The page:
Ethanol’s discount to gasoline expanded to a six-week high on increased production of the renewable fuel.
The spread, or price difference, widened 0.26 cent to 36.55 cents a gallon, the steepest since April 26, as a June 5 Energy Information Administration report showed production climbed to the highest level in more than 11 months and demand for the additive slumped to the least since February.
“It just seems like a lot of gallons have showed up,” said Jim Damask, a broker at StarFuels Inc. in Jupiter, Florida. “We’re seeing a lot of physical for sale and not a lot of buyers.”
Denatured ethanol for July delivery added 1.8 cents, or 0.7 percent, to $2.506 a gallon on the Chicago Board of Trade. Prices have gained 14 percent this year.
Gasoline for July delivery rose 2.06 cents, or 0.7 percent, to $2.8715 a gallon on the New York Mercantile Exchange. The contract covers reformulated gasoline, made to be blended with ethanol before delivery to filling stations.
Ethanol-blended gasoline made up 89 percent of the total U.S. gasoline pool last week, the least since Feb. 22.
Output climbed 2.6 percent to 885,000 barrels a day, the biggest gain since April 5 and the highest level since June 15, the Energy Department’s analytical arm said.
The higher production rates helped lift stockpiles of the fuel from the lowest amount since Oct. 15, 2010. Inventories rose 2.3 percent to 16.4 million barrels after five weeks of declines, the EIA said.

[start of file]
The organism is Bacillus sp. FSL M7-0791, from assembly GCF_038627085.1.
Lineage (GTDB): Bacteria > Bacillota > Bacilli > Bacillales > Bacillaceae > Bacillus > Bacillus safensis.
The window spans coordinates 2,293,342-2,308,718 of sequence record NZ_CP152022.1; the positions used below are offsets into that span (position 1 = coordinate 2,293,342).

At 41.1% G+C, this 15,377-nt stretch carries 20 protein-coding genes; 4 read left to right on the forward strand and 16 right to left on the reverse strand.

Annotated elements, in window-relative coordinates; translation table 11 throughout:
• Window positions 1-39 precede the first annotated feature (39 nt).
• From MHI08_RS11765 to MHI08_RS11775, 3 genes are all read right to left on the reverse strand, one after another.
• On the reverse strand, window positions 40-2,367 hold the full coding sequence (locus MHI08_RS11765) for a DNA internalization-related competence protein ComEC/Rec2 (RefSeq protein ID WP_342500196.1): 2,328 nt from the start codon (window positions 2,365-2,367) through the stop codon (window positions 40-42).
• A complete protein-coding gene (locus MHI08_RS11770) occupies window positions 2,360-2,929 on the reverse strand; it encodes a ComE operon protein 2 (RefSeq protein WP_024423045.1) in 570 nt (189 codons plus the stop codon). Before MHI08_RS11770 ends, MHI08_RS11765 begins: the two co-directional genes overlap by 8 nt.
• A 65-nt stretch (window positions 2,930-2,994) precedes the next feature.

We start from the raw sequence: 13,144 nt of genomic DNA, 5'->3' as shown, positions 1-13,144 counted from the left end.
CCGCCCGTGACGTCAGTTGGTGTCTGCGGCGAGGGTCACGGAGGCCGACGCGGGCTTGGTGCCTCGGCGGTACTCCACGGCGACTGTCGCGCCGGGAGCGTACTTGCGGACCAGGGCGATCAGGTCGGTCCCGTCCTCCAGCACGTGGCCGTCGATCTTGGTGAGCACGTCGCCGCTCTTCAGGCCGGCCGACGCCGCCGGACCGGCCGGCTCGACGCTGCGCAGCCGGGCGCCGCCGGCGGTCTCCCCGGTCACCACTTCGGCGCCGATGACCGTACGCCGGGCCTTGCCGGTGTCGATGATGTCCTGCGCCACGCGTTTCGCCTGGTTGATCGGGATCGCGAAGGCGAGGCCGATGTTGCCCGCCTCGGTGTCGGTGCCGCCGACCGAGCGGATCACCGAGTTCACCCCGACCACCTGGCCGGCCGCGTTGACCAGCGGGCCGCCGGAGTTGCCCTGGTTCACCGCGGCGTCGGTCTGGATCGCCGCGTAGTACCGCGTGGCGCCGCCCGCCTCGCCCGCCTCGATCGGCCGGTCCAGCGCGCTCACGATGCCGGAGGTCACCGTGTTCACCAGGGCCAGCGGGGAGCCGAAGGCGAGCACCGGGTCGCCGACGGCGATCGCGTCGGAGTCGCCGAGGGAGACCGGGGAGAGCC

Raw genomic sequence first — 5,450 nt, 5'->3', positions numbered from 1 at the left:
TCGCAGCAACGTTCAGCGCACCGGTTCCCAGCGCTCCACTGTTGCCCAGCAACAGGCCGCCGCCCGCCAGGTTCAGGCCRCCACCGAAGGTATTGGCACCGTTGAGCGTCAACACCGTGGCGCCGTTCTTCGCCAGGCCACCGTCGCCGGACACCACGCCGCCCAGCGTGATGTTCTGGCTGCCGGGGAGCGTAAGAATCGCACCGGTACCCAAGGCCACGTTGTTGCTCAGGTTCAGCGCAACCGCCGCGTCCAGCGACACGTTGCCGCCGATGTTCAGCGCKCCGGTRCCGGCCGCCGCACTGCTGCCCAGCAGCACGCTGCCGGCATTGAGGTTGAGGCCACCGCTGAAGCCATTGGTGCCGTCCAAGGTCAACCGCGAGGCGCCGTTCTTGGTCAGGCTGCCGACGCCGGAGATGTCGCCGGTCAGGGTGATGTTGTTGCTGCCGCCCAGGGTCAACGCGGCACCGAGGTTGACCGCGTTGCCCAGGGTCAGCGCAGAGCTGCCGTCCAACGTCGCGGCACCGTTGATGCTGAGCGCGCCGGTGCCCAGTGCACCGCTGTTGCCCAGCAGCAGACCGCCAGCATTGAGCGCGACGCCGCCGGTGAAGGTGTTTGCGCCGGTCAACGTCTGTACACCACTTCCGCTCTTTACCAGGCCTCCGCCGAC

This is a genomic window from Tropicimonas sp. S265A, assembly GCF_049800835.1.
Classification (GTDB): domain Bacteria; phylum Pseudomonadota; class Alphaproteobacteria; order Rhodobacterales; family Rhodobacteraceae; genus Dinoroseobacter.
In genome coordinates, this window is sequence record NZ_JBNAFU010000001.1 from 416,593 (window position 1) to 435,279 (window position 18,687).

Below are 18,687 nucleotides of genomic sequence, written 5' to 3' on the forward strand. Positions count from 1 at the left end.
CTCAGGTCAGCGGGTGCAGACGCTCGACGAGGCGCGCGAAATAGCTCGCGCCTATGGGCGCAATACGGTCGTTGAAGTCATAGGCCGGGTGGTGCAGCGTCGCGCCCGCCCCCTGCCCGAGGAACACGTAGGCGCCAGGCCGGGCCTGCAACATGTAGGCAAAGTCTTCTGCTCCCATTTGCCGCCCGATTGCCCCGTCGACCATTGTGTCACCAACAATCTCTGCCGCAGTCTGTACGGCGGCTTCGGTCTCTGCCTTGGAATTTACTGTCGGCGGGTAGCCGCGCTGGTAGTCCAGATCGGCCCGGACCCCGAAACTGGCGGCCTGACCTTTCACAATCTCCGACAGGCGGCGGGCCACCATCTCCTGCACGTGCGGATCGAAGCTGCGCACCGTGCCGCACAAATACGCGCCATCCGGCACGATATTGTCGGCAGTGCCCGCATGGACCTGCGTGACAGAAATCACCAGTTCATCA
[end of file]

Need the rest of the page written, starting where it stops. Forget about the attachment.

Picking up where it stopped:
Ethanol is made mostly from corn in the U.S. and one bushel of the grain makes at least 2.75 gallons of the fuel. Production returns have been above break-even since April 1, after a stretch of losses forced companies to temper output.
Corn for July delivery rose 3 cents to $6.6625 a bushel in Chicago. The corn crush spread, or the cost difference between a gallon of ethanol and the corn needed to make it, was 8 cents, unchanged from yesterday, data compiled by Bloomberg show.
Refiners are required to use 13.8 billion gallons of the fuel this year under a 2007 energy law known as the Renewable Fuels Standard. Compliance is tracked by Renewable Identification Numbers, or RINs, certificates attached to each gallon of biofuel. Once ethanol is blended with petroleum companies can keep the RIN to show adherence to the law or trade it to another party.
Corn-based ethanol RINs for 2013 was unchanged at 95 cents at 3:48 p.m. New York time. Advanced RINs, which cover biodiesel and Brazilian sugarcane-based ethanol, dropped 0.5 cent to $1.055.
Imports have averaged 18,000 barrels a day so far this year, up from 6,000 barrels a day during the same period in 2012, EIA data show.
Anhydrous ethanol in Sao Paulo cost $2.33 a gallon last week, the lowest price since Nov. 23 and about 7 percent cheaper than today’s U.S. settlement, data compiled by Bloomberg show.
In cash market trading, ethanol slumped 7 cents in Chicago to $2.61 a gallon; in the U.S. Gulf the fuel sank 3.5 cents to $2.725; in New York the additive slipped 0.5 cent to $2.71; and on the West Coast the biofuel lost 0.5 cent to $2.83 a gallon, data compiled by Bloomberg show.
West Coast ethanol’s premium to the U.S. Gulf expanded 3 cents to 10.5 cents, the widest level since May 15 and Chicago’s discount to New York Harbor swelled 6.5 cents to 10 cents.
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